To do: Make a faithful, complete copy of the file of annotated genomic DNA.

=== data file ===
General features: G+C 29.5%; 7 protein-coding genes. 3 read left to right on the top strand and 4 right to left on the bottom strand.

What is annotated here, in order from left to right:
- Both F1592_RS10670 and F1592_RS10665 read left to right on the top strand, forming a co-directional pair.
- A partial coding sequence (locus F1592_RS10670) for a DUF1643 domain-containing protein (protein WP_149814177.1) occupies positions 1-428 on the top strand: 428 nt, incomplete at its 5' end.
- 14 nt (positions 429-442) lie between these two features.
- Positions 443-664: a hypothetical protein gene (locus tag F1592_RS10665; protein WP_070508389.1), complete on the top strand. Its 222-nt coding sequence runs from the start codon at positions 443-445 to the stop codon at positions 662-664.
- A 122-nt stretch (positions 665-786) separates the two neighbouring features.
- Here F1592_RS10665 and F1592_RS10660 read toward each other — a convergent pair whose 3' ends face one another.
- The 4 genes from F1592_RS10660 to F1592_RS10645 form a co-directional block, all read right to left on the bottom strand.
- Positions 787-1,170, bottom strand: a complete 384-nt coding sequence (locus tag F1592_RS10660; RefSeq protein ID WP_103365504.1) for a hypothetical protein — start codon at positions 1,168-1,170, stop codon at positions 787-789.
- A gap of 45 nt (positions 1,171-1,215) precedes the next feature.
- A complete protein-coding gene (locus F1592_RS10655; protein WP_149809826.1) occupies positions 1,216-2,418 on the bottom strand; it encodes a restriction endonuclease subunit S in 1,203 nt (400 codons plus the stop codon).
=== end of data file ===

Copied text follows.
General features: G+C 29.5%; 7 protein-coding genes. 3 read left to right on the top strand and 4 right to left on the bottom strand.

What is annotated here, in order from left to right:
- Both F1592_RS10670 and F1592_RS10665 read left to right on the top strand, forming a co-directional pair.
- A partial coding sequence (locus F1592_RS10670) for a DUF1643 domain-containing protein (protein WP_149814177.1) occupies positions 1-428 on the top strand: 428 nt, incomplete at its 5' end.
- 14 nt (positions 429-442) lie between these two features.
- Positions 443-664: a hypothetical protein gene (locus tag F1592_RS10665; protein WP_070508389.1), complete on the top strand. Its 222-nt coding sequence runs from the start codon at positions 443-445 to the stop codon at positions 662-664.
- A 122-nt stretch (positions 665-786) separates the two neighbouring features.
- Here F1592_RS10665 and F1592_RS10660 read toward each other — a convergent pair whose 3' ends face one another.
- The 4 genes from F1592_RS10660 to F1592_RS10645 form a co-directional block, all read right to left on the bottom strand.
- Positions 787-1,170, bottom strand: a complete 384-nt coding sequence (locus tag F1592_RS10660; RefSeq protein ID WP_103365504.1) for a hypothetical protein — start codon at positions 1,168-1,170, stop codon at positions 787-789.
- A gap of 45 nt (positions 1,171-1,215) precedes the next feature.
- A complete protein-coding gene (locus F1592_RS10655; protein WP_149809826.1) occupies positions 1,216-2,418 on the bottom strand; it encodes a restriction endonuclease subunit S in 1,203 nt (400 codons plus the stop codon).